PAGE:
Ian Hayhurst

Members
  • Content Count

    60
  • Joined

  • Last visited

Community Reputation

8 Neutral

About Ian Hayhurst

  • Rank
    Member

Recent Profile Visitors

The recent visitors block is disabled and is not being shown to other users.

  1. No, my father bought the Flora's PB sport roadster in the mid 80's. Unless Bill had another I suppose. I learned how to drive with that car. May take it out this afternoon!
  2. 10 years of refinement, then another 10 years of competition. Fascinating story--thanks for posting! The Dodge family history reads like a soap opera.
  3. Hello Charley, Yes, it looks very similar to my '12 Reo in a few respects. The door levers match, as does the shape of the fender wells. Is the sheathing wood or is it the composite material (some call it papier mache) that was used in '12? Unfortunately, my car does not have the spare tire holder irons, so I can't verify that part. Ian
  4. A friend has Sprague-Waldo on his 1911 Paige-Detroit, but I don't know if they are #106's. He'll likely see this post but I'll ask him.
  5. I believe the green offered by Plymouth in '32 was called Myll Green. It is pronounced "mile". I tried a Google search and came up with a shade that is not at all like what is on my father's car, although we always believe it was Myll Green. Here's a convertible coupe in what I believed to be Myll Green. Sorry, didn't mean to get distracted from the lovely 2-door sedan for sale. Good luck with it--they are wonderful automobiles.
  6. Hi Rory I didn't realize this was yours until today. Congratulations! How about some photos and a write-up for the website? Sounds like it has a fascinating history. Ian
  7. 1912 Reo the Fifth touring and 1914 Overland roadster. I like that Whippet posted earlier--was it ever in Hawkstone, ON? I remember seeing one there as a very young kid.
  8. Cars of Canada is certainly a very complete history--the most treasured book in my modest library. Glenn Baechler has continued to research and could probably write a sequel. Brooks was mentioned earlier. The car that was in Orillia, ON is now in Stratford, ON. The car was assembled in Stratford, and the body was built in Orillia. The body was actually a vinyl-like material over a wooden subframe. I helped pull that car out of a garage in Toronto several years ago. Like some automotive ventures, it was a stock scam. Tudhope was actually based on the Everitt, which, of course, was similar to the E-M-F. There are two 1912 Tudhope 4-36 cars remaining--one owned by Orillia Heritage, and the other owned by a descendant of the founding family. Prior to building conventional cars, Tudhope also build highwheelers under license from McIntyre of Indianapolis--there are a few of these around, including one in the Orillia Heritage collection. In 1912 or 1913, Tudhope went into receivership and was replaced by Fisher very briefly. One Fisher and some parts remain. Reo was built in St Catherines, ON. Ironically, they used a former Oldsmobile factory. I can think of an '11 roadster, a '12 roadster in the St Catherines museum, and a '12 touring. Differences versus the US models were minimal--mainly trim and finishings. A '12 Reo was the first car to journey coast-to-coast across Canada (with some rail and water assistance, and a brief detour to the US). There were plenty of branch plants to build US designs for sale to the Commonwealth market. Ford set up shop in 1904 and continue to this day. Plenty more could be added to this thread!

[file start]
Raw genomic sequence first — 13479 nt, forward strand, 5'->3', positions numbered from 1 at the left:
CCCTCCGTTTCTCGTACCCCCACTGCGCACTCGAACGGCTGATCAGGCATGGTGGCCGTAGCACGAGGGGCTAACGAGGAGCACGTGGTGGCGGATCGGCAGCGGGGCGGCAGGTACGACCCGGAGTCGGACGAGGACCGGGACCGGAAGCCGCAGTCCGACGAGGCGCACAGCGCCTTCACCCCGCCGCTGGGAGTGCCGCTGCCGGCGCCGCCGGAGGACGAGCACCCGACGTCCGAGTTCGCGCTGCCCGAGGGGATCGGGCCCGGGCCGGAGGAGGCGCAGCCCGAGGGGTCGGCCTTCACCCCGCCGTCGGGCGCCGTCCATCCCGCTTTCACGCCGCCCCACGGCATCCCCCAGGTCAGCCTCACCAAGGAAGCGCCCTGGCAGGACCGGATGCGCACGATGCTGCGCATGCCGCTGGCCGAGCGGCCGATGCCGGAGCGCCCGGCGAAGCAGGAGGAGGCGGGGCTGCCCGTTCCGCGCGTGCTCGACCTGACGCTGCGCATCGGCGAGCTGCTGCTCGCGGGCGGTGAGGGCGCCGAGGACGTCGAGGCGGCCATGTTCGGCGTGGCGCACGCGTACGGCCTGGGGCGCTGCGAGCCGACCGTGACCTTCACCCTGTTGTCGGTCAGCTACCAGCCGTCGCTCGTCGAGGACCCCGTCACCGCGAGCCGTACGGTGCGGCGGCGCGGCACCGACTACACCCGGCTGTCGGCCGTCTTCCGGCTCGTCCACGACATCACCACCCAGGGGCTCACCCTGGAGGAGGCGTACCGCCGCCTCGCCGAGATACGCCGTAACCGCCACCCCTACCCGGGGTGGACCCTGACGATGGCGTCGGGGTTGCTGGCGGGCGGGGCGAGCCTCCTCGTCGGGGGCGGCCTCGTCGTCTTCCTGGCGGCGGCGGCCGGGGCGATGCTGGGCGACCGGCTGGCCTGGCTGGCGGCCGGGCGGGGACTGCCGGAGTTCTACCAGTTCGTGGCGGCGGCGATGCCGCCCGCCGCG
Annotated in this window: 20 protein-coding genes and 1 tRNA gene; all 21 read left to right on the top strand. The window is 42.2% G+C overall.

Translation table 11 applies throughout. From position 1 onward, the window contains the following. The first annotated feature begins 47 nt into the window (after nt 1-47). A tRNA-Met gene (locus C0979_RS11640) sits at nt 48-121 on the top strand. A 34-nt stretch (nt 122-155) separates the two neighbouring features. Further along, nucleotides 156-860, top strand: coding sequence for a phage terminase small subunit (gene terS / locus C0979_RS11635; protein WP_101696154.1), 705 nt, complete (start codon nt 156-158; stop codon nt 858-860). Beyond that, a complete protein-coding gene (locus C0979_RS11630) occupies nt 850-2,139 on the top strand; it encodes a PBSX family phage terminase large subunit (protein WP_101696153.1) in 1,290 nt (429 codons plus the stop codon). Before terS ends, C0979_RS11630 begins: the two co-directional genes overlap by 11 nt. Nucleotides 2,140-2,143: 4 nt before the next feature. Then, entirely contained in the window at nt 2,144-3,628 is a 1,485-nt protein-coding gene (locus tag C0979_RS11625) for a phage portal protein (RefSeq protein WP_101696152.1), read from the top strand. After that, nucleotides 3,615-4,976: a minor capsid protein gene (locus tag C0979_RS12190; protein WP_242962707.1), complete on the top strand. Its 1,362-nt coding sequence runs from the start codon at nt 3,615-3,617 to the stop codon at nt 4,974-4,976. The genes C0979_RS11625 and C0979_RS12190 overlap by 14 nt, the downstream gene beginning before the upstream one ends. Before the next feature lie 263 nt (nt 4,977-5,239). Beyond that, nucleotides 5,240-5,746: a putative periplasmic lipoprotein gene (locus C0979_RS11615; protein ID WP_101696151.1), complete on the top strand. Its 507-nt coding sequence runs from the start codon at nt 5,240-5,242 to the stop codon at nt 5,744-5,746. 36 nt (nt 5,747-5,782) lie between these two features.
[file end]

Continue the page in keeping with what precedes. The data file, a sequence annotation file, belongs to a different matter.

9. Yes, Keiser, sadly you are correct. I hoped maybe someone restoring one might need them for patterns. No takers yet, though. Ian
  10. <at>By the way, I'm open to creative suggestions on what else to do with this mess. My wife suggested I enhance the lawn tractor, but that may be tough cornering around trees.... </at>
  11. I recently bought the remains of this 1912 Reo that tragically burned about a decade ago. The few remaining sheet metal bits are in very poor condition, but maybe someone can use some of this for patterns. The only piece that may be re-usable is the hood former. Two front fenders--one has the iron, the other iron is still attached to the frame Hood with one handle and four hold-down brackets Headlight forks, buckets, bar, and hood support rods Hood former with bracket for the ventilation screen Rad shell--2 pieces--front and surround All of this is bent and twisted, rusted, pitted, or full of holes. Yes, I got the chassis, but I intend to keep most of it. If you have a specific need for a bracket or linkage, I may be able to help. I'm not likely to sell the engine, axles & hubs, transmission, or steering column--sorry. For photos, please go to www.hccaontario.ca, click on the Photo Gallery, and the Reo album. They were a bit too big to include in this post. https://picasaweb.google.com/109483436555479908882/Reo?noredirect=1 This stuff is not well suited for shipping, but I can get it to Hershey 2014 for you. Ian Hayhurst Claremont, ON ihayhurs <at> yahoo.ca
  12. With the gas headlights and the crank installed, that would be a 1913 69R--great photo! It appears to have a 1918 Ontario license plate. I'm afraid I can't add much on the speedster discussion, other than to agree that I have only ever heard of one true original. I have a 79R and would be happy to help with any specific questions you may have. Ian
  13. Congratulations--my father has a '32 PB roadster which he used to teach me to drive. They are wonderful cars. If you have the model # for that K&N filter, could you share it? Thanks!
  14. Thank you both. I think a puck may not be thick enough, but I like that idea for other applications. I'm thinking I'll have to find something round and fairly close, then work with it.